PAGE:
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Coalition increases northern Australian roads funding

WA, NT and Qld get investment boost under the northern roads and beef roads schemes


Northern Australia will soon receive a fresh injection of funds with the federal government committing a total of nearly $300 million to key road projects across Queensland, Western Australia and the Northern Territory.

The Coalition is planning to invest $200 million under the Northern Australia Roads Programme (NARP), including more than:

  • $175 million in Western Australia
  • $80 million in Queensland
  • $32 million in Northern Territory

Additionally, the federal government will invest $100 million under the Northern Australia Beef Roads Programme, including:

  • $12.51 million in WA
  • $30 million in NT

The news comes after transport and infrastructure minister Darren Chester announced a $56 million package for Queensland yesterday.

“The beef roads and NARP programmes will support economic development in the north by funding targeted upgrades on key roads necessary for transporting cattle – improving the resilience of cattle supply chains, improving safety, and reducing travel times, vehicle operating and maintenance costs,” Chester says.

Speaking about the NARP funding for WA, the minister says the new funding “builds on the almost $90 million previously committed under the NARP totalling $177.78 million.

“The Bow River Bridge project will involve replacing the existing single-lane bridge with a new two-lane bridge, reducing the need for heavy vehicles to come to a complete stop for oncoming traffic, saving fuel and time.

“Works will also be undertaken to reconstruct the Broome to Cape Leveque Road. This project will help improve road safety on the main transport link through the Dampier Peninsula.

“This investment helps improve safety for all road users, ensures the viability of rural industries, and increase access for communities by reducing the impacts of floods and seasonal road closures.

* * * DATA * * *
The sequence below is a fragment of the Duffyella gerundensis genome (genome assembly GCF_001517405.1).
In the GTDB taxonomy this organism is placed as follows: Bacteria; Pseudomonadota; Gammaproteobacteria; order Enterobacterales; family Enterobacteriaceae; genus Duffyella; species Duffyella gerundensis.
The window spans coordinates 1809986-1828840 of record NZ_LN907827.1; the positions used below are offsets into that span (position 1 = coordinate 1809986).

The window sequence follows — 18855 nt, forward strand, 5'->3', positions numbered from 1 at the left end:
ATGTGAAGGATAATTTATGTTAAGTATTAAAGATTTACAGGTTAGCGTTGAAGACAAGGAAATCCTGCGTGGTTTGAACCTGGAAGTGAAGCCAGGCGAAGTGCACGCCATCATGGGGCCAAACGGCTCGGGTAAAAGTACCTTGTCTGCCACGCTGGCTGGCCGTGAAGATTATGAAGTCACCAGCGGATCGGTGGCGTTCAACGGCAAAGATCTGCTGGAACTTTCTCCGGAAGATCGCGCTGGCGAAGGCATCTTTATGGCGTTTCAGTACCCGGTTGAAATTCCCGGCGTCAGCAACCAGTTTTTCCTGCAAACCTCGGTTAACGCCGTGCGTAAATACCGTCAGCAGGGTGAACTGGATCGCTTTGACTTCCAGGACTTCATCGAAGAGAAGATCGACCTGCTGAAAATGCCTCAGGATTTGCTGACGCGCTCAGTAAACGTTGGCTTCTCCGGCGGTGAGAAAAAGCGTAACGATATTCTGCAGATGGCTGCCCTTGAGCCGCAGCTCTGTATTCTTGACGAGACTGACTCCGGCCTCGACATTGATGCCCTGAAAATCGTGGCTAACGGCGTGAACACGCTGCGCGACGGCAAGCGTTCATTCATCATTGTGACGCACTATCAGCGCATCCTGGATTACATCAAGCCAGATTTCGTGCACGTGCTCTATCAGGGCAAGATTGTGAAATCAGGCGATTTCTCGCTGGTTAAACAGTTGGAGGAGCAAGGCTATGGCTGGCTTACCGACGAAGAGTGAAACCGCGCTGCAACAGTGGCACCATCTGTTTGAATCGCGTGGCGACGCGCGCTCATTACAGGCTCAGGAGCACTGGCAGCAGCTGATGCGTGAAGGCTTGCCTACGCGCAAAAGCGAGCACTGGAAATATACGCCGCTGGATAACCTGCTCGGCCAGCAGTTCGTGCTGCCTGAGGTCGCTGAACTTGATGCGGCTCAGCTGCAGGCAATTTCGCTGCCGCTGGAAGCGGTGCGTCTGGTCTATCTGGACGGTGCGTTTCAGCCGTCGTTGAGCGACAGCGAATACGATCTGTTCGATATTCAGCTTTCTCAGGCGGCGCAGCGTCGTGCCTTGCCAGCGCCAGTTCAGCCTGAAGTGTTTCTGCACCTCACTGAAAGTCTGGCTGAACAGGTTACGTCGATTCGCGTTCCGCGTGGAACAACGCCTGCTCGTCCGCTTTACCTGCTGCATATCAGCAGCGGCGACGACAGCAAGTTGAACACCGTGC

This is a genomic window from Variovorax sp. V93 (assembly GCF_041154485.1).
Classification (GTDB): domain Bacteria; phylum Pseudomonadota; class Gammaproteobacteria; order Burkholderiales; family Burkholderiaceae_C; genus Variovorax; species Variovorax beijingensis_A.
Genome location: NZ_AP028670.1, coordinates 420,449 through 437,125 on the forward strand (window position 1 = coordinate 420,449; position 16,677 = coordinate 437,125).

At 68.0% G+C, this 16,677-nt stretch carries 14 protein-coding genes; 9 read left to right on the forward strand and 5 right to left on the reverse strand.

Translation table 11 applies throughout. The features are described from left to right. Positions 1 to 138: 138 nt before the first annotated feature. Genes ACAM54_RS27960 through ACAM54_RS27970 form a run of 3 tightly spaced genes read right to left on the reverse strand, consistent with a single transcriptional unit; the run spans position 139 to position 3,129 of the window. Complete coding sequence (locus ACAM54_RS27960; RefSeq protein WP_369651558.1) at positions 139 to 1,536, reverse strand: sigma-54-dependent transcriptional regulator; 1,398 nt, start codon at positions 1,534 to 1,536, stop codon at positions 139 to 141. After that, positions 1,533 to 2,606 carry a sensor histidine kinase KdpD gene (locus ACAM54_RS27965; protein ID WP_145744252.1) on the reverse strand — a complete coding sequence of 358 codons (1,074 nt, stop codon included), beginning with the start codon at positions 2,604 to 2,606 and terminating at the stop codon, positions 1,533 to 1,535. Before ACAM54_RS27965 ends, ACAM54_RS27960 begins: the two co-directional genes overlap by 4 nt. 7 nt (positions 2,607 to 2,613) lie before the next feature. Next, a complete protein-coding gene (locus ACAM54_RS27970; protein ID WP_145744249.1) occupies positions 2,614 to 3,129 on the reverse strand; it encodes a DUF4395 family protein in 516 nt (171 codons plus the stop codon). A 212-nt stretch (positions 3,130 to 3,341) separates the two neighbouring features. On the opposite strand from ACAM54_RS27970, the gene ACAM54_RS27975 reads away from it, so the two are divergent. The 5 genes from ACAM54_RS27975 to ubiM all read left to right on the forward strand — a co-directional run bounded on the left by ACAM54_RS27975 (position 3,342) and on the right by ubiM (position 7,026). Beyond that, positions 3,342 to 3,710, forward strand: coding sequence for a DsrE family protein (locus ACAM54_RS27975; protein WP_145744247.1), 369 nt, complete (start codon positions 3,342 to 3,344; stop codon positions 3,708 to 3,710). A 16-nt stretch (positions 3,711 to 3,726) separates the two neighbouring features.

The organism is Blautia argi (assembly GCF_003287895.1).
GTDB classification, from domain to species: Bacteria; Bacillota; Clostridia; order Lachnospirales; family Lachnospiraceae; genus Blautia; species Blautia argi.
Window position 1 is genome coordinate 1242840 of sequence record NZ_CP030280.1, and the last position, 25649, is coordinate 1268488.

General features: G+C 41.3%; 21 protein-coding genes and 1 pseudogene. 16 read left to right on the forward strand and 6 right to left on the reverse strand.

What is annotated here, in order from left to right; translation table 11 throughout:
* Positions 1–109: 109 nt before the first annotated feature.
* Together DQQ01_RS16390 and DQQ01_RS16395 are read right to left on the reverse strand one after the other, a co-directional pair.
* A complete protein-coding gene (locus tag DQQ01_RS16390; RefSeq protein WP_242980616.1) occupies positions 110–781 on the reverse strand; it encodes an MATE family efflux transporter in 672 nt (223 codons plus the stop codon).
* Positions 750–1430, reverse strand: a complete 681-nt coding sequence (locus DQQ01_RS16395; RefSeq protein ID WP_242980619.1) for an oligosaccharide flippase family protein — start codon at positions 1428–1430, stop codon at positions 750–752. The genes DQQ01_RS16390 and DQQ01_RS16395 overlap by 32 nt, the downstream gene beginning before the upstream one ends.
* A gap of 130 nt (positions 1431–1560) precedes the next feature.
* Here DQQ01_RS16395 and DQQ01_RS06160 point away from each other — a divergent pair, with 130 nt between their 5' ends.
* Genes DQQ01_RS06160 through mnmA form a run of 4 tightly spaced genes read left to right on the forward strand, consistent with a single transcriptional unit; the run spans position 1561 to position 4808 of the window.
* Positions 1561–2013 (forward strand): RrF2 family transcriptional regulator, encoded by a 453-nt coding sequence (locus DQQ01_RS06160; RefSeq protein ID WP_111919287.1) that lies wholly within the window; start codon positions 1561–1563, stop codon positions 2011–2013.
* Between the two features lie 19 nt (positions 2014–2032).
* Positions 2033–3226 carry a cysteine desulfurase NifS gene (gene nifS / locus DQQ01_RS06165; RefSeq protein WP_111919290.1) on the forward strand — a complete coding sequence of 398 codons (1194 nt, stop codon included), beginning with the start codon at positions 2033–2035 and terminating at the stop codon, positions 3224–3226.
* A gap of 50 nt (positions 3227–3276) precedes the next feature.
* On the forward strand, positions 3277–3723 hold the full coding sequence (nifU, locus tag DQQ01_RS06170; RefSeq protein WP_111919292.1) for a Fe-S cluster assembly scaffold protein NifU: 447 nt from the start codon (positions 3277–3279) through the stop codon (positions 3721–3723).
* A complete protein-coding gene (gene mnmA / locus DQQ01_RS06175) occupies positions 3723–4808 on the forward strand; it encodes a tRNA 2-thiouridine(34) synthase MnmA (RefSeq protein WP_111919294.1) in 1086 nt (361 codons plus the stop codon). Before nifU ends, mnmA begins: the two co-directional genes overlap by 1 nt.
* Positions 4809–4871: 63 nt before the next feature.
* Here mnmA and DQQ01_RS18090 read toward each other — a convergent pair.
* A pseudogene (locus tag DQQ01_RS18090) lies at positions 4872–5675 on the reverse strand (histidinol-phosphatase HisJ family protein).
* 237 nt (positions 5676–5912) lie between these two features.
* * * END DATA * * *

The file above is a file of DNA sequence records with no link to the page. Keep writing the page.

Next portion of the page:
“This investment will also complement the previously announced upgrades to sections of the Great Northern Highway at Wyndham Spur and Maggies Jump Up and improve the overall reliability of the Highway for not only the cattle industry but indeed broader road users.”

Key projects for Queensland include:

  • Bowen Developmental Road: progressive sealing;
  • Landsborough Highway (Longreach-Winton): Pavement widening and strengthening of around 24 kilometres;
  • Peak Downs Highway (Clermont-Nebo): Logan Creek to Nine Mile Creek-Pavement widening and strengthening; and
  • Bajool-Port Alma Road: upgrades to the port access road.

The $32 million funding for NT will be used to upgrade Buntine Highway, with works including sealing some of the unsealed sections of the highway and some flood immunity improvements.

“The poor condition of the Buntine Highway and limited year-round heavy vehicle access significantly impacts on the Territory’s key industries and the delivery of important services,” resources and northern Australia minister Matthew Canavan says.

“Residents along the Highway and surrounding areas also rely on the Buntine Highway for access to essential services in both Katherine and Darwin.”

Canavan says the aim of NARP was to fund priority projects that will support economic development in the region.

“We have a unique opportunity to develop the north, especially thanks to the strong growth we are seeing in Asia,” he says.

“Our investments in northern roads will help cut down the costs of getting goods to overseas markets and help us take advantage of these opportunities.”

So far the government has committed a total of nearly $700 million under the NARP and the beef roads schemes.

Canavan says thanks to the beef roads funding, the cattle industry is be the “big winner”.

He asserts that the road infrastructure improvements “will also provide benefits to all road users, including other agricultural industries and the freight sector more broadly”.

Chester says the Beef Roads programme “recognises moving cattle from the farm gate to market involves some of the longest and most challenging land transport distances of any industry, anywhere in the world”.

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